E.l.f. Beauty [...] debuted its first-ever broadcast television commercial just before Rihanna performed at the Super Bowl halftime show. The comedic 30-second spot stars Jennifer Coolidge, fresh off her Golden Globe-winning turn in “The White Lotus,” and highlights the brand’s Power Grip Primer, which launched in 2021.

The shift to television shows the extent of the brand’s ambitions: E.l.f. may have won over TikTok, but it needs to reach a bigger and broader audience to take on legacy competitors like Covergirl, L’Oréal Paris and Maybelline. “We want to get more eyeballs. We’re looking for a place where we can get mass reach,” said Kory Marchisotto, E.l.f. chief marketing officer. “The underpinning of all of this is to take E.l.f. to a bigger stage.”

Related Jobs:

Marketing Manager, Vestiaire Collective — Paris, France

Account Executive, JOOR — London, United Kingdom

Senior Marketing Manager Fenty, Chalhoub Group — Dubai, United Arab Emirates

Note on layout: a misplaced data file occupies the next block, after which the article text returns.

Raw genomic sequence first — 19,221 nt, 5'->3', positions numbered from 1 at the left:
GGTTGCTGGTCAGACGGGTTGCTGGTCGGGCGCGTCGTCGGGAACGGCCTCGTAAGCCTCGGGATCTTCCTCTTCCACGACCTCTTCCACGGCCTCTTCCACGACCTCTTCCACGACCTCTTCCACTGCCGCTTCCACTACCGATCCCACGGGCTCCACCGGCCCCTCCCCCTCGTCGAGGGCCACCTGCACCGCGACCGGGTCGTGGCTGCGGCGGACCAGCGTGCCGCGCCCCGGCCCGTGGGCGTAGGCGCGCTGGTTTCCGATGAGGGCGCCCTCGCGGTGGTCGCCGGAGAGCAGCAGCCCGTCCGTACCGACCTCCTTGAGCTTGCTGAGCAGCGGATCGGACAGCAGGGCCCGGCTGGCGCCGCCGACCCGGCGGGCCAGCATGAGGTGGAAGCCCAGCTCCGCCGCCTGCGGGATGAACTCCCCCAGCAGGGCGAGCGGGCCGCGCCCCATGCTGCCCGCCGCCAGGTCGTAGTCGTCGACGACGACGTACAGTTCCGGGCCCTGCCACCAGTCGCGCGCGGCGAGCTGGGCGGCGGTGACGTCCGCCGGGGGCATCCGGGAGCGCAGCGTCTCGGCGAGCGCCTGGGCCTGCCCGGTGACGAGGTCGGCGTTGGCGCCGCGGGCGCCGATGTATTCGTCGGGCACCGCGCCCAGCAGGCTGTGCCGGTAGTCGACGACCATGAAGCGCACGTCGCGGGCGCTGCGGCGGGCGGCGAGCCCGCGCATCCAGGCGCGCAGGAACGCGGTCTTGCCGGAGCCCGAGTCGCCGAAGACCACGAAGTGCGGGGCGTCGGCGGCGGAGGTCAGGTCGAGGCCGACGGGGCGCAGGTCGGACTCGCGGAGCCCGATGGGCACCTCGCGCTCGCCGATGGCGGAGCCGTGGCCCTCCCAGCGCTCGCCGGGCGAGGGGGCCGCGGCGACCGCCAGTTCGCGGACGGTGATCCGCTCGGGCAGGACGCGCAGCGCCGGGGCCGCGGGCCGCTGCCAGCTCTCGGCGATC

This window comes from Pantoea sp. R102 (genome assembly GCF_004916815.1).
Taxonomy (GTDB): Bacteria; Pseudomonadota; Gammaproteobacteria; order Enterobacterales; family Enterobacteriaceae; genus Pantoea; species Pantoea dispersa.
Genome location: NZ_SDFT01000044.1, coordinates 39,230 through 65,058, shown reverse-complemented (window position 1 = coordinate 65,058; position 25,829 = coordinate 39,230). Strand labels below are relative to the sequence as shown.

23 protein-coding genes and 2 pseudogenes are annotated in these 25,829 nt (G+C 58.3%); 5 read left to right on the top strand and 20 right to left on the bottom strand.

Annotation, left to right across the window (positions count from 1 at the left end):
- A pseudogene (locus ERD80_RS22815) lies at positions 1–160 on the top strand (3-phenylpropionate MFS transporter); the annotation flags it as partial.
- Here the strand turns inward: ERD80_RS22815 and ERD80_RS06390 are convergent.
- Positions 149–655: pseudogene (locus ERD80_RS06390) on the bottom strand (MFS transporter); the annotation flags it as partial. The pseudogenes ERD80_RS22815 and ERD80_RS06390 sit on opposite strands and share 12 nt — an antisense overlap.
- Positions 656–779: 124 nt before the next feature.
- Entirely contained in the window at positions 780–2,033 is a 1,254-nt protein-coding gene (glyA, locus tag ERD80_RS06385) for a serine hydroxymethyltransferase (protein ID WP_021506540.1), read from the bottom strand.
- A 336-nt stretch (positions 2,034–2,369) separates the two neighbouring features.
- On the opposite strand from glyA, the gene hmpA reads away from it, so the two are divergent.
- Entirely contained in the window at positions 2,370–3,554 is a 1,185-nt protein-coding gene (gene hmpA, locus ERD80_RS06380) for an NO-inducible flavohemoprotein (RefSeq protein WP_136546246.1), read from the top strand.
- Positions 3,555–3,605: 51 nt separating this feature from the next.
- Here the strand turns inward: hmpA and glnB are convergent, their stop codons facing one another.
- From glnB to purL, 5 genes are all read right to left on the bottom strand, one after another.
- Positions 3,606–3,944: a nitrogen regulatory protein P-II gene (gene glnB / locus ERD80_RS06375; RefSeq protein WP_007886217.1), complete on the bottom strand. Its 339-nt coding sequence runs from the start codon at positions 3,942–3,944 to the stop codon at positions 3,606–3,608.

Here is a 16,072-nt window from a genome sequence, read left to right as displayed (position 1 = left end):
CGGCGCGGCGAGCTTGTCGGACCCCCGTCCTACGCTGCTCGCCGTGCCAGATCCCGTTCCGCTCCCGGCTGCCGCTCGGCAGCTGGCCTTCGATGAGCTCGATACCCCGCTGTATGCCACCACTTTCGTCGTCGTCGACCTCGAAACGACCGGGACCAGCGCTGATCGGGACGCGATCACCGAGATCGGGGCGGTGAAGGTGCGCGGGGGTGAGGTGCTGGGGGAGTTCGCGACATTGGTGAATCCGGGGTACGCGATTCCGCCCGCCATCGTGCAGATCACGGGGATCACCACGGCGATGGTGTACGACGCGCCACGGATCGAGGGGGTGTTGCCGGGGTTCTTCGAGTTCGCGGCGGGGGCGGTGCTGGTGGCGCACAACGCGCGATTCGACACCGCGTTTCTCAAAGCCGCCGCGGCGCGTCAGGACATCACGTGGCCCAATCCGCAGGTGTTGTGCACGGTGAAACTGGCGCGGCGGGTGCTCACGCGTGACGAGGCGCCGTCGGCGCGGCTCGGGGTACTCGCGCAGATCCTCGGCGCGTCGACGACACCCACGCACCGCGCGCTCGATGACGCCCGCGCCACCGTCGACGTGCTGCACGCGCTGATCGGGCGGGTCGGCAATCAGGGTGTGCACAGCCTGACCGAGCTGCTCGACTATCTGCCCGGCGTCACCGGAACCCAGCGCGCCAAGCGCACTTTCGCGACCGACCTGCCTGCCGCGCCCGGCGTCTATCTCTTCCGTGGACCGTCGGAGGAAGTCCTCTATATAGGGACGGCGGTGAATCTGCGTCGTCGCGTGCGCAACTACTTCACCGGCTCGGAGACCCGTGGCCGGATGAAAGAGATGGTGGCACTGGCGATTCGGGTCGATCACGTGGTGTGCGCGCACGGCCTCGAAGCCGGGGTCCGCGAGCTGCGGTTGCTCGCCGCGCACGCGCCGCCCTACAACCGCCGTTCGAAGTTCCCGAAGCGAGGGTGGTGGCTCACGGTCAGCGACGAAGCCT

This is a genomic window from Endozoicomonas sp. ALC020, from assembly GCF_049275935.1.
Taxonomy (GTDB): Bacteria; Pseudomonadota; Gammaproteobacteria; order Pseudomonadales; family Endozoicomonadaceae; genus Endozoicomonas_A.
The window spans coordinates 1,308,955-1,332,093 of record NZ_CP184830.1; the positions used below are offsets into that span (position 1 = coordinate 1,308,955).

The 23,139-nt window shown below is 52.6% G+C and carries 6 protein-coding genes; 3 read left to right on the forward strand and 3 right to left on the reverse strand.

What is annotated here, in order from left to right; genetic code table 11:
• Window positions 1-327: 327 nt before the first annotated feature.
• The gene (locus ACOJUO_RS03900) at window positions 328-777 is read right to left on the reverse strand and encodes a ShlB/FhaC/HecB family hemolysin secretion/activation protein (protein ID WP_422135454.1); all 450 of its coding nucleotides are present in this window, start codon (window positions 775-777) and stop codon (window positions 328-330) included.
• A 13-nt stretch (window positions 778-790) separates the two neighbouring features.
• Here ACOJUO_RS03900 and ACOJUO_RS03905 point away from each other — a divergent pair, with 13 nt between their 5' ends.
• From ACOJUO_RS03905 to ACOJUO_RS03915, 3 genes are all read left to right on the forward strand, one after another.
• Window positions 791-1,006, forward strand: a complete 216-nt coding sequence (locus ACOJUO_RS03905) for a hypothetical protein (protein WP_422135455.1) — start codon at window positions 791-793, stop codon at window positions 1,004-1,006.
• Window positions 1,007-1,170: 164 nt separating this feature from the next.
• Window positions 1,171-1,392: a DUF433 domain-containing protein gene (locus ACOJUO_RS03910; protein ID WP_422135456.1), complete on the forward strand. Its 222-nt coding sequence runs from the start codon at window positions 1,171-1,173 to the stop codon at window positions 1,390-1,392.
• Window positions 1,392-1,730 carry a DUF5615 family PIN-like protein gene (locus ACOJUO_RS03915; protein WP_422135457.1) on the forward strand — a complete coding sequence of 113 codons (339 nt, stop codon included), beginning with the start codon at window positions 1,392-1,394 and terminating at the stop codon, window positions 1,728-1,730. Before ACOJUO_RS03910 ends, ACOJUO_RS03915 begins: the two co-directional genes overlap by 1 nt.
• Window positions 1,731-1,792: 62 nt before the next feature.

6. The End of Blanding?

This week Burberry changed its logo to a serif font, following Ferragamo and Bottega Veneta.

In February, [Burberry] unveiled a new logo featuring an understated typeface, complete with small but clearly visible serifs on the edges of each letter, replacing the redesign nods to the 167-year-old brand’s heritage — to underscore that point, Burberry also brought back the logo’s equestrian knight motif, a man on horseback carrying a banner reading “Prorsum” (forwards in Latin), albeit with a tweak to showcase the logo in a bright blue.

There’s an argument to be made that even if these sorts of logos become de rigeur in luxury, it should not deter brands for whom it really is the most natural fit. Serif or sans, there is not one sort of font that is a clear cut win for luxury brands. Instead, what matters is what feels in line with a brand’s ethos and overall aesthetic. [...] If a brand just hops on a trend because it is what feels of-the-moment without much thought behind it, that is where the backlash begins.

Related Jobs:

Marketing Executive, Turnbull & Asser — London, United Kingdom

Head of Marketing, Sézane — Paris, France

Marketing Manager, Burberry — Seoul, South Korea

7. Op-Ed | Tiffany x Nike: You Can’t Buy ‘Cred’